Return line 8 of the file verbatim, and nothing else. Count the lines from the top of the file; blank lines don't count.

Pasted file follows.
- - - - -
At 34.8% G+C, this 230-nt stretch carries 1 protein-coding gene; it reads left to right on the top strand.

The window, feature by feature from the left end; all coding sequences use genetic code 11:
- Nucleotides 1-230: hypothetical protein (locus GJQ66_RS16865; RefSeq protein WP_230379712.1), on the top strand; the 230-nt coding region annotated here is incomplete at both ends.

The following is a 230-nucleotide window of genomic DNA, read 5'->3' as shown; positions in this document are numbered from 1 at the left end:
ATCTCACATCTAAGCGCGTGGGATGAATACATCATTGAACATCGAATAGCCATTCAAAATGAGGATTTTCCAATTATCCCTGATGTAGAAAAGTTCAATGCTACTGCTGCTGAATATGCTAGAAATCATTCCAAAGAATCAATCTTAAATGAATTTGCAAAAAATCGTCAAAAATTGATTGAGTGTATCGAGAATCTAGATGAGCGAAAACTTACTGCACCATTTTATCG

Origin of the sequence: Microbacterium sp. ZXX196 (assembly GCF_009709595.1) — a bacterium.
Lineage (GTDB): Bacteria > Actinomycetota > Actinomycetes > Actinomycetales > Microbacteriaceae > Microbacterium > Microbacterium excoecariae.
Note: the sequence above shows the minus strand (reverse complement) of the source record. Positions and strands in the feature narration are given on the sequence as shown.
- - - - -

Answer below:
Note: the sequence above shows the minus strand (reverse complement) of the source record. Positions and strands in the feature narration are given on the sequence as shown.